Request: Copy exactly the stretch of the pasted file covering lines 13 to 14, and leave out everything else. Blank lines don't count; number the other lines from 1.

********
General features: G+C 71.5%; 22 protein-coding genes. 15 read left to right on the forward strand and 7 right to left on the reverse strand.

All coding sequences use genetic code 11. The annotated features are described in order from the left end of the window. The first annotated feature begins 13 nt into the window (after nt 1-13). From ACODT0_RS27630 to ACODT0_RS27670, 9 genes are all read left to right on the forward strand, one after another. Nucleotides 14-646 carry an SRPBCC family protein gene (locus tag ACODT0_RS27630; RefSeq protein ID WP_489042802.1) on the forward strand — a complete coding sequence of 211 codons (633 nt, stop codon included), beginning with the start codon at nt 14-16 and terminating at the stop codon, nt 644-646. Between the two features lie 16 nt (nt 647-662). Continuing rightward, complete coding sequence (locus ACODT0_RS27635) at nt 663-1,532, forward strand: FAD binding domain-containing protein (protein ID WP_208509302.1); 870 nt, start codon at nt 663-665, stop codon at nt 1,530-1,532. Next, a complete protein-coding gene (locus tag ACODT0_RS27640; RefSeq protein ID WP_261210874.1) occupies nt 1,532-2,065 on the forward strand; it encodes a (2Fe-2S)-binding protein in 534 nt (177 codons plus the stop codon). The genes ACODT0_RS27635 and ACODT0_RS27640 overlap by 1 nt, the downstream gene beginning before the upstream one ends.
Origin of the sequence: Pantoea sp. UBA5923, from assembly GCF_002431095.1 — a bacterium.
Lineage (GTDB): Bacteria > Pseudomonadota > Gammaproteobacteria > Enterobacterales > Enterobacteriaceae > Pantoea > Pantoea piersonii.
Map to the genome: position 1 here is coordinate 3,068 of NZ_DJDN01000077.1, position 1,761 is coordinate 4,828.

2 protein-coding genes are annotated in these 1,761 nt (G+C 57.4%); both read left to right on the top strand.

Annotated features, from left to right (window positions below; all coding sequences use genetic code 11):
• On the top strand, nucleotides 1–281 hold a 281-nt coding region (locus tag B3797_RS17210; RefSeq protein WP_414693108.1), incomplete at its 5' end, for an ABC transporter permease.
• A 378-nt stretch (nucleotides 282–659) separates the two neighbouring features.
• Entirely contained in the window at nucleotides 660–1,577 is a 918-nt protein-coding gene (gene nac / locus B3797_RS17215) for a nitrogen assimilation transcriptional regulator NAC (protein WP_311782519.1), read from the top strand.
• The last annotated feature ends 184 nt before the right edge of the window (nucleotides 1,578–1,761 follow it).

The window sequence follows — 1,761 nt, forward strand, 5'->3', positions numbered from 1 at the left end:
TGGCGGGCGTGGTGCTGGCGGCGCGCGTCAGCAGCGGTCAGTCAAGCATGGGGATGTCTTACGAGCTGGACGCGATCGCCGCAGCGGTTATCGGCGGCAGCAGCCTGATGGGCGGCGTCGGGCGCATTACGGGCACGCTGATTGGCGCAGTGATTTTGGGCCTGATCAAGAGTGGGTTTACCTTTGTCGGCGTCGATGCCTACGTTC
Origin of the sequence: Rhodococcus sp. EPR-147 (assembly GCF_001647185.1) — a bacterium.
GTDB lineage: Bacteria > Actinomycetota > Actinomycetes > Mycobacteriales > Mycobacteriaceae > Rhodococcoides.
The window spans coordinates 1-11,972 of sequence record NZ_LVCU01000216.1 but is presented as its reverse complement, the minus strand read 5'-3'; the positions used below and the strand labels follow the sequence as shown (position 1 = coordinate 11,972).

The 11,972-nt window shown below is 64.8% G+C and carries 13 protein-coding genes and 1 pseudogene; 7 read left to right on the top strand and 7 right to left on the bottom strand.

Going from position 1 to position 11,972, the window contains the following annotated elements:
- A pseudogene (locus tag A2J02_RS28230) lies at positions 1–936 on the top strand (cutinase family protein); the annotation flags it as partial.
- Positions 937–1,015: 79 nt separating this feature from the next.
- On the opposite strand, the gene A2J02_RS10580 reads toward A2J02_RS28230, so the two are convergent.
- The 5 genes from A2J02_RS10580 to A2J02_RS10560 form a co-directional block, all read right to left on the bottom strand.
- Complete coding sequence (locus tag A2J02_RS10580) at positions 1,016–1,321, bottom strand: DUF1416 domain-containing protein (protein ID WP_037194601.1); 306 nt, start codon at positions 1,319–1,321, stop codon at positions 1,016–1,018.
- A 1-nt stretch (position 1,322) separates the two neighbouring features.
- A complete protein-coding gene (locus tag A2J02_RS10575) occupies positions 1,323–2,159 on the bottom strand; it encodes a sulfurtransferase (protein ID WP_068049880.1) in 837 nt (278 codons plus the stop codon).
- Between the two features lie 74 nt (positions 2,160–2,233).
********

TGGCGGGCGTGGTGCTGGCGGCGCGCGTCAGCAGCGGTCAGTCAAGCATGGGGATGTCTTACGAGCTGGACGCGATCGCCGCAGCGGTTATCGGCGGCAGCAGCCTGATGGGCGGCGTCGGGCGCATTACGGGCACGCTGATTGGCGCAGTGATTTTGGGCCTGATCAAGAGTGGGTTTACCTTTGTCGGCGTCGATGCCTACGTTC
Origin of the sequence: Rhodococcus sp. EPR-147 (assembly GCF_001647185.1) — a bacterium.